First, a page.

Effects of the Menstrual Cycle and Mitigating Its Impact in Resistance-Trained Women

SantaBarbara, Kimberly
Helms, Eric
Armour, Mike
Harris, Nigel
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Doctor of Philosophy
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Auckland University of Technology

Women’s participation in exercise and sport has increased, yet there is less research on female exercisers than males. The primary physiological difference between males and females is the MC, which is the regular hormonal cycle in reproductive-age women marked by sex hormone changes of up to 100% in a single day. MC symptoms affect over 90% of females, and the literature suggests that MC hormonal changes may affect RT performance. However, many direct studies observe no apparent effect on performance attributable to specific MC hormones. Therefore, this thesis aimed to add to the limited literature on normative MC characteristics in RT females to elucidate how the MC affects their performance and to investigate a novel method to reduce MC symptoms.

First, RT females were surveyed regarding their MC to determine its characteristics, assess the prevalence of MC symptoms, and uncover its perceived effects on RT performance. In the 809 respondents, MC symptoms were highly prevalent (92%) and most (59%) perceived that their MC negatively affected performance. Further analysis examined the relationship between diet, body image, and eating disorders among RT women. Mental health appears to be impacted by the MC, and is an important consideration for RT women that should be openly discussed and addressed in sport settings.

Building on this survey data with objective methods, a monitoring study was conducted measuring MC characteristics and symptoms in conjunction with well-being and perceived performance in a cohort of RT females for three MCs. Notably, there was a high prevalence of cycle irregularity, and inter- and intra-individual variation in the MC within this cohort. Further, there were distinct temporal patterns, such as a significantly higher probability of poorer mental health during the beginning and end of the MC, lower estimated one-repetition maximums at the end of the MC, and lower perceived recovery status scores at both the beginning and end of the MC. These data demonstrate the importance of accounting for inter- and intra-individual MC variation cycle-to-cycle, the commonality of irregular cycles, and patterns of MC symptoms in RT women.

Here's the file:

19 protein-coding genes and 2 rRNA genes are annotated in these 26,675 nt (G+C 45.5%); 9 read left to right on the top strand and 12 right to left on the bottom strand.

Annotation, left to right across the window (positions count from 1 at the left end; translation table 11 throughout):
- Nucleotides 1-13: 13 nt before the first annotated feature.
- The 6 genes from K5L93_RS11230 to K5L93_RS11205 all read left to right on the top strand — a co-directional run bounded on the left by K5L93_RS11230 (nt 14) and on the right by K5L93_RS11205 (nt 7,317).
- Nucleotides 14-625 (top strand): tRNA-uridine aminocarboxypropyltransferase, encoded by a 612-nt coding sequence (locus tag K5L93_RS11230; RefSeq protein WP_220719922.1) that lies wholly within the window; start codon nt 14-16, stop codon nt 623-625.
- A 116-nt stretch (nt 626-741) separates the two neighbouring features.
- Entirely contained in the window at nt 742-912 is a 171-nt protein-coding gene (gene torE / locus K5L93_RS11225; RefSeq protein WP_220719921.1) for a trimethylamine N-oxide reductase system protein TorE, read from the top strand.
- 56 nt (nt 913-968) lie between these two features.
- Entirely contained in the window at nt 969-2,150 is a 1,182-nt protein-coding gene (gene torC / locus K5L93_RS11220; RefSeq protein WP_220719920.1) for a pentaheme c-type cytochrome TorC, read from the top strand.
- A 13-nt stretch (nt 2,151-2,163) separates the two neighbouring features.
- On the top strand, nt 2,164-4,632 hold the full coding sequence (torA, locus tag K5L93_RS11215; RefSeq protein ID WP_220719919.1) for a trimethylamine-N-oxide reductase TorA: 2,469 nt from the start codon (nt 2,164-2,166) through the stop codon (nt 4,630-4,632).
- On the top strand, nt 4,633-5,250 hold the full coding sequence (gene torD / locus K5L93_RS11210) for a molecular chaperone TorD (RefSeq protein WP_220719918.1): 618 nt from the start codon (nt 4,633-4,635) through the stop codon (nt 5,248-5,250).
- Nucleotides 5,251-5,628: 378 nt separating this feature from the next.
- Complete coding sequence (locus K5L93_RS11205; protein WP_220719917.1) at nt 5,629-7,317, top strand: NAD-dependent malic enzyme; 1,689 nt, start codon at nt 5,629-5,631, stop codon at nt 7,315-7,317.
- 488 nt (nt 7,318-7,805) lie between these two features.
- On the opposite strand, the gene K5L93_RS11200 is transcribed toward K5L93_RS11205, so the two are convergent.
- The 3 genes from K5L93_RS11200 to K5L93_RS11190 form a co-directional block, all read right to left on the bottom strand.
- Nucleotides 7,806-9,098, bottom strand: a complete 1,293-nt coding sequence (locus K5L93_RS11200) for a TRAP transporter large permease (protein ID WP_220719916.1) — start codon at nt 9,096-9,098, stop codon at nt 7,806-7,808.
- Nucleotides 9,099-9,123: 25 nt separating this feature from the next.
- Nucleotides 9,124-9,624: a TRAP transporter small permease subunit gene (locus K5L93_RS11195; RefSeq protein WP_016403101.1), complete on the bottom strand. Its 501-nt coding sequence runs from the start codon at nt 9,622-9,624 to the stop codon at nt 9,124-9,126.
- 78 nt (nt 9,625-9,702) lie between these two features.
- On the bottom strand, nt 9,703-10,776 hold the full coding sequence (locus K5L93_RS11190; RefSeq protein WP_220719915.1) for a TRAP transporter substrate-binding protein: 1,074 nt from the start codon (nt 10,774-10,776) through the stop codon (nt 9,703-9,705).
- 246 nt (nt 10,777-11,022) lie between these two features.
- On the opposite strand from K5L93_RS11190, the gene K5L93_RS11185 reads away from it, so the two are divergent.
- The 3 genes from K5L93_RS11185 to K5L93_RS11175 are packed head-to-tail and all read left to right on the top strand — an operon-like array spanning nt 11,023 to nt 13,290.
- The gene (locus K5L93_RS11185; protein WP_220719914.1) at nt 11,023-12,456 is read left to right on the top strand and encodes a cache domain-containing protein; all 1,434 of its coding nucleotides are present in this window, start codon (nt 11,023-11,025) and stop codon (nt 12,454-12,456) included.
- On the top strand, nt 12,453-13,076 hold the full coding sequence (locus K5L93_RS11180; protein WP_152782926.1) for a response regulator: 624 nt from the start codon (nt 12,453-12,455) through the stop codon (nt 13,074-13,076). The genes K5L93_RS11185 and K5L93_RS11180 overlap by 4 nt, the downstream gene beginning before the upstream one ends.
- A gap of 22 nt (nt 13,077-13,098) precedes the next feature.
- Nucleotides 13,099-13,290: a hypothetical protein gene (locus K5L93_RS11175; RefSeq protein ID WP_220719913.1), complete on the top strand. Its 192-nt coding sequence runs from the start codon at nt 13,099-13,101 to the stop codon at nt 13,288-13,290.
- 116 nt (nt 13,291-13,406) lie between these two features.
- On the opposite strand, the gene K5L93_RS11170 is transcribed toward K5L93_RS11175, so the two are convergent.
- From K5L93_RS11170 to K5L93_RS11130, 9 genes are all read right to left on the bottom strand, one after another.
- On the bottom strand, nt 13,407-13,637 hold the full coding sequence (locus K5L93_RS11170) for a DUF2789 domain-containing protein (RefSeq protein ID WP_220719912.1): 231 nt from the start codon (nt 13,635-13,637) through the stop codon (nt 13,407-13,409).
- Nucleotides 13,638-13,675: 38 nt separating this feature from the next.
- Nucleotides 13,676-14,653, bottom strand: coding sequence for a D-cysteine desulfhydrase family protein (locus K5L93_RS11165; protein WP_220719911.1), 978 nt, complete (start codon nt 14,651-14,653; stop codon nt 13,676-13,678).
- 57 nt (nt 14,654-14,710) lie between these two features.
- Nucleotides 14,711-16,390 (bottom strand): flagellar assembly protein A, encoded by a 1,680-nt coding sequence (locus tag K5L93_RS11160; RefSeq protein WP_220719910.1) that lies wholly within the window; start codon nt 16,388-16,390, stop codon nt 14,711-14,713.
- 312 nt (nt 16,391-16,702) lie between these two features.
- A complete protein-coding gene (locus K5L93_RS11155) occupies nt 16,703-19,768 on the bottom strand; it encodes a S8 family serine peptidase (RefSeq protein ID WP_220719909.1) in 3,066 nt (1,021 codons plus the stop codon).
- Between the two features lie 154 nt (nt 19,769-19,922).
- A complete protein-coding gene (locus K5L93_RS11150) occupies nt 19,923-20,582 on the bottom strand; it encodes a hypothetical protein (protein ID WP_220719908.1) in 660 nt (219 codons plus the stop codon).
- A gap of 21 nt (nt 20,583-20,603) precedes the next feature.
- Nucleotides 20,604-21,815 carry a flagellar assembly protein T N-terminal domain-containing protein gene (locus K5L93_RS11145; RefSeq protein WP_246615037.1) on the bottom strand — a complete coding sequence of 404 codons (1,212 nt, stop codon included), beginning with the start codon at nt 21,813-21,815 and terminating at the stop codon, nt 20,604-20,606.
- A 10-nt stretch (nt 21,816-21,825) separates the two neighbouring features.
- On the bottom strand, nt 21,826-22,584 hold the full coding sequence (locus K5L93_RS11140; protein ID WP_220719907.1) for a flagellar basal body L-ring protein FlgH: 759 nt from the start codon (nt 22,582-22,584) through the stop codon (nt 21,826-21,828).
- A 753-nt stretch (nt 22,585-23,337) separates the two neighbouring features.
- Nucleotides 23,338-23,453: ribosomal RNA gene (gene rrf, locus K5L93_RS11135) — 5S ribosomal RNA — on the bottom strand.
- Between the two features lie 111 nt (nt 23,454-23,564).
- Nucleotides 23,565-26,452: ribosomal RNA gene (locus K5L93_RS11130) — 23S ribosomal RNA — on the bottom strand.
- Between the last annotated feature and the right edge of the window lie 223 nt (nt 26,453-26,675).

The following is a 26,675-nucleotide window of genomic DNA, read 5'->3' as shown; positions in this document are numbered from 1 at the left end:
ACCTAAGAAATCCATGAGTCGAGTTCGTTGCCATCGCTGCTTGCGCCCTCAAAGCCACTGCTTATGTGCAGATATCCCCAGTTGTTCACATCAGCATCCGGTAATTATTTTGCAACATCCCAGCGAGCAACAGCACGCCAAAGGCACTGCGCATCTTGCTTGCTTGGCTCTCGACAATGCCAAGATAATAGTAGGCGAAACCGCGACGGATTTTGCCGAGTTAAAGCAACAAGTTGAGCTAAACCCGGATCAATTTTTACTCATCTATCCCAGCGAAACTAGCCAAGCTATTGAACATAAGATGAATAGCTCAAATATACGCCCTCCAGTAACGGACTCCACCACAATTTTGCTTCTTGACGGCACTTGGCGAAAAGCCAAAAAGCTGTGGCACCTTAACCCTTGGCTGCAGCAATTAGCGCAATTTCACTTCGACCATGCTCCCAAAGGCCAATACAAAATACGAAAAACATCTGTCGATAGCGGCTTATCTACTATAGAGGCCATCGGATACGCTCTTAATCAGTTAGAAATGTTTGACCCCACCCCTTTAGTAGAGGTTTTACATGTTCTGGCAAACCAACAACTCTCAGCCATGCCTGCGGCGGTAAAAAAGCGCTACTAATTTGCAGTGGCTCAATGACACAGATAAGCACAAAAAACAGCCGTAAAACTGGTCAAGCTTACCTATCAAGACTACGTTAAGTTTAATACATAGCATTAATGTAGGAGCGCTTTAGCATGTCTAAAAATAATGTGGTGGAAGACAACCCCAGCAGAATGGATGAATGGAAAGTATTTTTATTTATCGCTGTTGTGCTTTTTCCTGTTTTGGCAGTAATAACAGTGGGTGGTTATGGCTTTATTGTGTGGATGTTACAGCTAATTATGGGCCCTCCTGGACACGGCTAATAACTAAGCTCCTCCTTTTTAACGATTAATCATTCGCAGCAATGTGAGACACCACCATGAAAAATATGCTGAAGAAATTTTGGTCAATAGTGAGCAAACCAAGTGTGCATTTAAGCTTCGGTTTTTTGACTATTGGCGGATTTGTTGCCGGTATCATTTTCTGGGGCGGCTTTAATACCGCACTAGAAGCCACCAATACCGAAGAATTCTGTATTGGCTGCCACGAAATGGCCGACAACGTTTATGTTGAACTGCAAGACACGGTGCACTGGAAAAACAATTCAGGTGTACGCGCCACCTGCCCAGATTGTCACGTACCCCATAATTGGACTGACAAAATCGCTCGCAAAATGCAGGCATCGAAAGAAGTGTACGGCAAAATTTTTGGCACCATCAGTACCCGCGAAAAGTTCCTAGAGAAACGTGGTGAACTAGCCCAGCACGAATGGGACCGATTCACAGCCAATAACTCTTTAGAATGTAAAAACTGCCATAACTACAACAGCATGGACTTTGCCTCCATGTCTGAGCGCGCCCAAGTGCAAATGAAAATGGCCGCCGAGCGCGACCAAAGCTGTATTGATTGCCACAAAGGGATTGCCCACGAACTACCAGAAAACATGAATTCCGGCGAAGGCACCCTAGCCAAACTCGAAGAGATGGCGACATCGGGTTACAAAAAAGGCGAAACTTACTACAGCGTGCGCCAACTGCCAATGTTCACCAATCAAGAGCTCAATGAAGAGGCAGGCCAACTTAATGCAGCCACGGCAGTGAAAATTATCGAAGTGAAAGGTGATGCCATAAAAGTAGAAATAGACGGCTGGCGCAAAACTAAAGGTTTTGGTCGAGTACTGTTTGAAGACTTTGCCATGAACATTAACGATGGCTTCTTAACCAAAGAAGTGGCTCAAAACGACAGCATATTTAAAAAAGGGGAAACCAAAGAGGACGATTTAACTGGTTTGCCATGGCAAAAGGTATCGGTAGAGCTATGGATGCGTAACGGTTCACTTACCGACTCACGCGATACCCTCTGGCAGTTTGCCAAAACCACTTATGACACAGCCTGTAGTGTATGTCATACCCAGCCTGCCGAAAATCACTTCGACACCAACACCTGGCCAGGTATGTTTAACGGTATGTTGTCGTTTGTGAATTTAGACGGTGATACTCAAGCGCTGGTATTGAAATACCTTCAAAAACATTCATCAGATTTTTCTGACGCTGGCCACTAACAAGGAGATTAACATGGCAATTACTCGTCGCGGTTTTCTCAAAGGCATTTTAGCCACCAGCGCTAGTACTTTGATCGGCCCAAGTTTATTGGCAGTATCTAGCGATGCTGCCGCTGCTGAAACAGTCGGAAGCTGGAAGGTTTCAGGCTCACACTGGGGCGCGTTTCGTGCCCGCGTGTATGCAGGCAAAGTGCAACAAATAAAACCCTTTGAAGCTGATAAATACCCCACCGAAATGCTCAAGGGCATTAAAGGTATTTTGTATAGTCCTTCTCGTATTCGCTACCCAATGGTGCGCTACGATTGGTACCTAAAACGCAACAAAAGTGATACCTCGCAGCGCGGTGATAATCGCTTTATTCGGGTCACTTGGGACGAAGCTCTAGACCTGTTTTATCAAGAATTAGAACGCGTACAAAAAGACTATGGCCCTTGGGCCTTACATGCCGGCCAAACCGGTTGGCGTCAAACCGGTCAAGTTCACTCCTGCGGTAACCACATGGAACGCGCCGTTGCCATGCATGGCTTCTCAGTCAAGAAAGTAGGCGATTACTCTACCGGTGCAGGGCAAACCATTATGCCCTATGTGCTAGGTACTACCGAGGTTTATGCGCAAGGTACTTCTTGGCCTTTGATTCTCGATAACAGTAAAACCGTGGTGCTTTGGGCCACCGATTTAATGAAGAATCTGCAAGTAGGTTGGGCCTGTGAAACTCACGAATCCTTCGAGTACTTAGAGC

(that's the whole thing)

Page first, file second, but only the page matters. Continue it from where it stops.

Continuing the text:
Having established the commonality of physiological and psychological MC-related symptoms in RT women, the final study investigated the influence of a mindfulness-based yoga protocol on MC symptoms, measures of well-being, and performance in a cohort of RT women. In a crossover design, RT women engaged in a daily at-home yoga practice for one MC. The yoga intervention was significantly associated with lower levels of bloating, low back pain, menstrual cramps, and stress. Furthermore, perceived performance was significantly more stable across the MC when daily at-home yoga was performed. Daily, at-home, mindfulness-based yoga may reduce MC symptoms in RT women and warrants consideration and further study.

Further research should investigate the array of MC experiences, how mental health effects are associated with the MC, and establish additional methods for effectively reducing MC symptoms in athletic populations. Based on the findings within this thesis, MC concerns should be treated with an individualised approach due to the considerable amount of individual variability.

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